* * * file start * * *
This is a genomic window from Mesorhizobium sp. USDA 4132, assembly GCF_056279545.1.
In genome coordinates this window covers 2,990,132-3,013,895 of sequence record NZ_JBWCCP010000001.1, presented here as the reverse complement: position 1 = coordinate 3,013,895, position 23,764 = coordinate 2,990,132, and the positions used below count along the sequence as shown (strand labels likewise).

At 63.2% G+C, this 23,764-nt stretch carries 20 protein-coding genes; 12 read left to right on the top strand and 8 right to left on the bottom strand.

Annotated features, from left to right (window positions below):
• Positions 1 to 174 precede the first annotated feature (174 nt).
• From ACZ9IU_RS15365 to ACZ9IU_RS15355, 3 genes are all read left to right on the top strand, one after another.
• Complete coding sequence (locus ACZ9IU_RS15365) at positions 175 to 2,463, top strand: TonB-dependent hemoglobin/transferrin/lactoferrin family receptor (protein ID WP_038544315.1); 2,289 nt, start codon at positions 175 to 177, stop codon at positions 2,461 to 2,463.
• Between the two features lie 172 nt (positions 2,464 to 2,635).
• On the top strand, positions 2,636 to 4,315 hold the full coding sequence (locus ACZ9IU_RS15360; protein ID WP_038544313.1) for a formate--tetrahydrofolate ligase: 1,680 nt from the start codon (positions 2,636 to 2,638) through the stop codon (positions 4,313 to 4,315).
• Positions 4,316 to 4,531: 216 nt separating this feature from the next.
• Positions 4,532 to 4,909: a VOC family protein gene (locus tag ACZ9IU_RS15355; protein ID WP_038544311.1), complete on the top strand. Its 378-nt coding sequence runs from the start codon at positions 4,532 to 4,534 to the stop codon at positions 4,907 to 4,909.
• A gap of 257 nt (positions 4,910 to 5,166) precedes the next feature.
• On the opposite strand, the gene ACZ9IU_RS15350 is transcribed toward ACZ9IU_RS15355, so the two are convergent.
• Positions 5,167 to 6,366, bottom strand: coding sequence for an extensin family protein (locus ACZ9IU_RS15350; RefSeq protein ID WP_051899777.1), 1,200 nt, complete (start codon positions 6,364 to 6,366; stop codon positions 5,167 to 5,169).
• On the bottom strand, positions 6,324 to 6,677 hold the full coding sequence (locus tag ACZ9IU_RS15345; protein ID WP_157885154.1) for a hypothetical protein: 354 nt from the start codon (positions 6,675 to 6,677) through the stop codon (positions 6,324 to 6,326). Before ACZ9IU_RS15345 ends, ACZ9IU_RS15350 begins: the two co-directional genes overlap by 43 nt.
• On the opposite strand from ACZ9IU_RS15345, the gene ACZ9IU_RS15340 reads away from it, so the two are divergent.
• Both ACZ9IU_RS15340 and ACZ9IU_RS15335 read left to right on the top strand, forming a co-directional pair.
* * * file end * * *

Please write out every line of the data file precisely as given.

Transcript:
This is a genomic window from Mesorhizobium sp. USDA 4132, assembly GCF_056279545.1.
In genome coordinates this window covers 2,990,132-3,013,895 of sequence record NZ_JBWCCP010000001.1, presented here as the reverse complement: position 1 = coordinate 3,013,895, position 23,764 = coordinate 2,990,132, and the positions used below count along the sequence as shown (strand labels likewise).

At 63.2% G+C, this 23,764-nt stretch carries 20 protein-coding genes; 12 read left to right on the top strand and 8 right to left on the bottom strand.

Annotated features, from left to right (window positions below):
• Positions 1 to 174 precede the first annotated feature (174 nt).
• From ACZ9IU_RS15365 to ACZ9IU_RS15355, 3 genes are all read left to right on the top strand, one after another.
• Complete coding sequence (locus ACZ9IU_RS15365) at positions 175 to 2,463, top strand: TonB-dependent hemoglobin/transferrin/lactoferrin family receptor (protein ID WP_038544315.1); 2,289 nt, start codon at positions 175 to 177, stop codon at positions 2,461 to 2,463.
• Between the two features lie 172 nt (positions 2,464 to 2,635).
• On the top strand, positions 2,636 to 4,315 hold the full coding sequence (locus ACZ9IU_RS15360; protein ID WP_038544313.1) for a formate--tetrahydrofolate ligase: 1,680 nt from the start codon (positions 2,636 to 2,638) through the stop codon (positions 4,313 to 4,315).
• Positions 4,316 to 4,531: 216 nt separating this feature from the next.
• Positions 4,532 to 4,909: a VOC family protein gene (locus tag ACZ9IU_RS15355; protein ID WP_038544311.1), complete on the top strand. Its 378-nt coding sequence runs from the start codon at positions 4,532 to 4,534 to the stop codon at positions 4,907 to 4,909.
• A gap of 257 nt (positions 4,910 to 5,166) precedes the next feature.
• On the opposite strand, the gene ACZ9IU_RS15350 is transcribed toward ACZ9IU_RS15355, so the two are convergent.
• Positions 5,167 to 6,366, bottom strand: coding sequence for an extensin family protein (locus ACZ9IU_RS15350; RefSeq protein ID WP_051899777.1), 1,200 nt, complete (start codon positions 6,364 to 6,366; stop codon positions 5,167 to 5,169).
• On the bottom strand, positions 6,324 to 6,677 hold the full coding sequence (locus tag ACZ9IU_RS15345; protein ID WP_157885154.1) for a hypothetical protein: 354 nt from the start codon (positions 6,675 to 6,677) through the stop codon (positions 6,324 to 6,326). Before ACZ9IU_RS15345 ends, ACZ9IU_RS15350 begins: the two co-directional genes overlap by 43 nt.
• On the opposite strand from ACZ9IU_RS15345, the gene ACZ9IU_RS15340 reads away from it, so the two are divergent.
• Both ACZ9IU_RS15340 and ACZ9IU_RS15335 read left to right on the top strand, forming a co-directional pair.